The punk rock icon appeared on ITV’s Good Morning Britain earlier today (March 27) to promote his new book Mr Rotten’s Songbook. In the interview, he told presenters Piers Morgan and Susanna Reid that he had a “fantastic” encounter with Farage after the ex-UKIP leader and Bob Geldof both led opposing flotillas up the Thames. “I wanted to shake his hand because it was silly beyond belief,” Lydon said.
On Brexit, he added: “The working class have spoken and I’m one of them and I’m with them.” (As an aside, Lydon’s famous line “Ever get the feeling you’ve been cheated?” could become an appropriate slogan once the UK starts feeling the effects of Brexit.)
Finally, he described Trump as a “complicated fellow”, saying that “what I dislike is the left-wing media in America are trying to smear the bloke as a racist and that’s completely not true. There are many, many problems with him as a human being but he’s not that and there just might be a chance something good will come out of that situation because he terrifies politicians.”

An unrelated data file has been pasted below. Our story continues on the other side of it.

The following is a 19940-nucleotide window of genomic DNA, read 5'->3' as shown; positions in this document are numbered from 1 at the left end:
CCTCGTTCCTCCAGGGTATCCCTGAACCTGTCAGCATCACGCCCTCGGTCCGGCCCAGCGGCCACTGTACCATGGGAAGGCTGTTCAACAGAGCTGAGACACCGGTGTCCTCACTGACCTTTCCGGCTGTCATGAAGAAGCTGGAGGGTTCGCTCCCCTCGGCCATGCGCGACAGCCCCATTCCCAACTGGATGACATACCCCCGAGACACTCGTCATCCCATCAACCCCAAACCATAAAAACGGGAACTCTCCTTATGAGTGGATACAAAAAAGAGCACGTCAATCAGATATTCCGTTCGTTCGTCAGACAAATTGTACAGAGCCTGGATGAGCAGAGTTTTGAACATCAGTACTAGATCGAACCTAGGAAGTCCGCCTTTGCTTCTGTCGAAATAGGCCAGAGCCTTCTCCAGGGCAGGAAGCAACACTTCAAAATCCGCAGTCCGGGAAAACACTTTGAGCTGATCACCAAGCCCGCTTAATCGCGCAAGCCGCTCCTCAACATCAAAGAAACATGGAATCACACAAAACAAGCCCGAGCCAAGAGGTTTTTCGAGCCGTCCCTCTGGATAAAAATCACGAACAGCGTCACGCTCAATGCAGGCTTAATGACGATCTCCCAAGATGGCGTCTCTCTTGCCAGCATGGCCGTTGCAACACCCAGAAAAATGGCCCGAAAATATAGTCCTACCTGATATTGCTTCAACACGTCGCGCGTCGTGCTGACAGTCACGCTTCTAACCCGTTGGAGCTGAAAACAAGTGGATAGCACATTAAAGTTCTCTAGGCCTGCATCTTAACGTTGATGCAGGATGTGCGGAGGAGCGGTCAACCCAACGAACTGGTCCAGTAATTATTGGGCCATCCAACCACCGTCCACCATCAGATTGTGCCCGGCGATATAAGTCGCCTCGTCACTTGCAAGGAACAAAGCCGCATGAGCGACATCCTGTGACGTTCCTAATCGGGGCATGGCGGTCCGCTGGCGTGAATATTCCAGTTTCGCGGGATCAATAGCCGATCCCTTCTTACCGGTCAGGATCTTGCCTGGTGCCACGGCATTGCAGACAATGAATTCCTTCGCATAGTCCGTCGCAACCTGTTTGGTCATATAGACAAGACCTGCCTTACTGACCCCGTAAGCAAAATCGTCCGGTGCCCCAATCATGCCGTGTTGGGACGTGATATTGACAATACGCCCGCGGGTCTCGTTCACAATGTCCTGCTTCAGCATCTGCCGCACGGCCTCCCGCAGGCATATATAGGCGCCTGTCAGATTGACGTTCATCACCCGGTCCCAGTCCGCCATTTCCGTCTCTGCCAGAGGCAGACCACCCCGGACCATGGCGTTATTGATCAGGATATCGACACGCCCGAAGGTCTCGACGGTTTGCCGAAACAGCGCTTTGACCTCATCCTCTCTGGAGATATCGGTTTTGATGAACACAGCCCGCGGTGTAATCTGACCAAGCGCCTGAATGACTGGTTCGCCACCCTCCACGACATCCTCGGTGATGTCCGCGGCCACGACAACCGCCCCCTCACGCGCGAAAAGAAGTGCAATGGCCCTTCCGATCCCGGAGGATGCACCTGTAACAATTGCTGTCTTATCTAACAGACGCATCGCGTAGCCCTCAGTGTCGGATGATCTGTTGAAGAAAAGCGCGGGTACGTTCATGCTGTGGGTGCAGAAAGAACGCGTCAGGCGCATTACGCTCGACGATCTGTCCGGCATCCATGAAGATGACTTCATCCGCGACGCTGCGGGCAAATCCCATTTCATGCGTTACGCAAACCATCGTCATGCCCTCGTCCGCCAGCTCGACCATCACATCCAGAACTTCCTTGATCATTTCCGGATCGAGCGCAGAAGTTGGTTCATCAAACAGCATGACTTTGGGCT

He added: “This is a joy to behold for me. Dare I say, (he could be) a possible friend.”
Though it’s easy enough to see why someone so famously anti-establishment might be drawn to politicians who also portray themselves as anti-establishment ‘men of the people’, Lydon’s public statements would suggest that the substance of Trump and UKIP’s politics differ fairly sharply from his own. Just a few days ago, for example, Lydon was discussing his belief in a one-nation state, describing how borders create divisions. A few years earlier, he was also calling UKIP “a black hole for the ignorant to fall into” and saying that “their talk about immigration is subdued racism”.